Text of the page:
1. A robot may not injure a human being or, through inaction, allow a human being to come to harm. 2. A robot must obey orders given it by human beings except where such orders would conflict with the First Law. 3. A robot must protect its own existence as long as such protection does not conflict with the First or Second Law. Oh, to think how many hours of reading pleasure Asimov has provided by judicious interplay of the above three laws! I never tire of reading these clever intellectual puzzles. 1. A robot may not injure a human being or, through inaction, allow a human being to come to harm. 2. A robot must obey orders given it by human beings except where such orders would conflict with the First Law. 3. A robot must protect its own existence as long as such protection does not conflict with the First or Second Law. Oh, to think how many hours of reading pleasure Asimov has provided by judicious interplay of the above three laws! I never tire of reading these clever intellectual puzzles. Asimov is a must for left-brained nerds. 😊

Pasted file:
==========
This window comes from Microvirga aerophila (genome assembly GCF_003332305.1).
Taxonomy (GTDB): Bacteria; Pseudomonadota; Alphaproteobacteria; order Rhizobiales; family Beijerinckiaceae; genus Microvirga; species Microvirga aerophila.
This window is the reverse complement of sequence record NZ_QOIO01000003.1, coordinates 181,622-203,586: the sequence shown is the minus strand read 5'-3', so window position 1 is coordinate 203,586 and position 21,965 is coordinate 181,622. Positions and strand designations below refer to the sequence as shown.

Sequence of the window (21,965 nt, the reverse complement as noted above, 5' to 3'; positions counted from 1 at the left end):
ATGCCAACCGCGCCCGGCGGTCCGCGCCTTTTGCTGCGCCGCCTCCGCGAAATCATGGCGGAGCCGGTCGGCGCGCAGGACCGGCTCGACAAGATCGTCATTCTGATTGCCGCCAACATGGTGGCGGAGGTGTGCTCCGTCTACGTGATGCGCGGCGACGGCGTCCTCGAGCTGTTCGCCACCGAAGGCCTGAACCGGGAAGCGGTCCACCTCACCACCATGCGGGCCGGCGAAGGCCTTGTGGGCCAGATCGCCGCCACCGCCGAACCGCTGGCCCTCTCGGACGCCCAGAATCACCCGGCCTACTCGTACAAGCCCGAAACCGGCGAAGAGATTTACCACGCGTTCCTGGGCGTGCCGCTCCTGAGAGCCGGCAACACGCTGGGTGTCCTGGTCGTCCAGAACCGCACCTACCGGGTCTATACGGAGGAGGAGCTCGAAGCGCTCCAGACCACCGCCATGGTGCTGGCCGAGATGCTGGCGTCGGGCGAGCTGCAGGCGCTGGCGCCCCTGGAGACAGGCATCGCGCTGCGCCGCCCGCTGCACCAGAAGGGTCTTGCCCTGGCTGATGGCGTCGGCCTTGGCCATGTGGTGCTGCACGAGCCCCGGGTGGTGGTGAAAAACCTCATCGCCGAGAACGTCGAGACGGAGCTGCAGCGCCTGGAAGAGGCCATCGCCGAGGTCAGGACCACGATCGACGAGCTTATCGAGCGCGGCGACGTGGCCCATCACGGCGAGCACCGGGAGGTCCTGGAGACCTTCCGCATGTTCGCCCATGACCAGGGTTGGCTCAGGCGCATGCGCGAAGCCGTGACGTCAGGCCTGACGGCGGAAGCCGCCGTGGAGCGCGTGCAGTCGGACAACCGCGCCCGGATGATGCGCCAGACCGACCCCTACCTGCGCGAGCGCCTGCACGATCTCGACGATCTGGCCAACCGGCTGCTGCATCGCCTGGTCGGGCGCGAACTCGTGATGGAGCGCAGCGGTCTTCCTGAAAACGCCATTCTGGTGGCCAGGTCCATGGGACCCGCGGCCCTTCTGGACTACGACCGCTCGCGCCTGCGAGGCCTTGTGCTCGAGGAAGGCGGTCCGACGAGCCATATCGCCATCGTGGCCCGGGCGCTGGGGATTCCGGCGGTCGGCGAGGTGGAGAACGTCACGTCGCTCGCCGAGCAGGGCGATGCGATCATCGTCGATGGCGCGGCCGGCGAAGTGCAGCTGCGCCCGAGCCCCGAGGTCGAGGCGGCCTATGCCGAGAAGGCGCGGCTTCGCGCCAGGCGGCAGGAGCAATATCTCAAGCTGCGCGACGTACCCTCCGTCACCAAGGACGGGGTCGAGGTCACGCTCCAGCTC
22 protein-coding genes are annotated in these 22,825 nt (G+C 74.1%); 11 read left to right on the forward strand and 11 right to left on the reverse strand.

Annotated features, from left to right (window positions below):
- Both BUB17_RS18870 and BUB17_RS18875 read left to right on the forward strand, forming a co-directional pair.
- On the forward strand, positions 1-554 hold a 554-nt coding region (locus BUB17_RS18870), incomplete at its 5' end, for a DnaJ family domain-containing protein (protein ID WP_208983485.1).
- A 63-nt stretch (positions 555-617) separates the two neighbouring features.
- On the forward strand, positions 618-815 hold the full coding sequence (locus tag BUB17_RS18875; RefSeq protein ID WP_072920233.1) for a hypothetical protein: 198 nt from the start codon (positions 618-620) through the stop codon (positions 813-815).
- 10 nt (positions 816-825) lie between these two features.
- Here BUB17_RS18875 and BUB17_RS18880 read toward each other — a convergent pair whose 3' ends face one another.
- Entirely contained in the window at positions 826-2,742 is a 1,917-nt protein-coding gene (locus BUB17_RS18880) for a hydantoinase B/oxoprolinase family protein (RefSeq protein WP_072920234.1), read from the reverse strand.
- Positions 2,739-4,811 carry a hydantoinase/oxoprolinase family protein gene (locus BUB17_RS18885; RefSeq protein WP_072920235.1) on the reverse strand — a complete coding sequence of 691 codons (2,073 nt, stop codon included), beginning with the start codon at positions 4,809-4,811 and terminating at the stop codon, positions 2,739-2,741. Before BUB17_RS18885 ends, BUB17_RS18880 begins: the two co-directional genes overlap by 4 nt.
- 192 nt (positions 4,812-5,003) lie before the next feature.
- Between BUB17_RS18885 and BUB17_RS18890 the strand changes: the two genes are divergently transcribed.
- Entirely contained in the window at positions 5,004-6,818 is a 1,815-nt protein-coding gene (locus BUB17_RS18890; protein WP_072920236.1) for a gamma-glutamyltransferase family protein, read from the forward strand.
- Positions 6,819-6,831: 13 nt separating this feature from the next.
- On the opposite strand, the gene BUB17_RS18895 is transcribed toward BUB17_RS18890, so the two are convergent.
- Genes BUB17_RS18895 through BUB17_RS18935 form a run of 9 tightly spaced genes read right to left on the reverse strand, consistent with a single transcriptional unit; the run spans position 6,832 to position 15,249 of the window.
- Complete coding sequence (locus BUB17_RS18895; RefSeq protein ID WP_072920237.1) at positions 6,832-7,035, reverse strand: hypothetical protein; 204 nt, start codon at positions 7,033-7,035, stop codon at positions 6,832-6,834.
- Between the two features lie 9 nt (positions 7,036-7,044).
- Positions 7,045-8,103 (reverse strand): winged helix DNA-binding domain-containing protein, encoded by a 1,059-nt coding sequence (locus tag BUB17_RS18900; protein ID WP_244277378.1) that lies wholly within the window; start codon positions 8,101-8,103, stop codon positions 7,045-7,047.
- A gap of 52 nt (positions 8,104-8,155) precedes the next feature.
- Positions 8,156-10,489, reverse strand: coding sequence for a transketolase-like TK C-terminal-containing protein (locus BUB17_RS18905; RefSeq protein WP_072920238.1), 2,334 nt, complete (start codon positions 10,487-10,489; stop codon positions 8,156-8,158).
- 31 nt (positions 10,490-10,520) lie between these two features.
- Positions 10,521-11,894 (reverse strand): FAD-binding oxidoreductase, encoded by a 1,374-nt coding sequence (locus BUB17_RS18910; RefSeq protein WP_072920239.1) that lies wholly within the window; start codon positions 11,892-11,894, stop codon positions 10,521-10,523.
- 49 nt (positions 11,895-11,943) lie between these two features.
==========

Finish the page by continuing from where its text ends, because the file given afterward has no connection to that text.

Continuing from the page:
27. 5 out of 5

    David Sarkies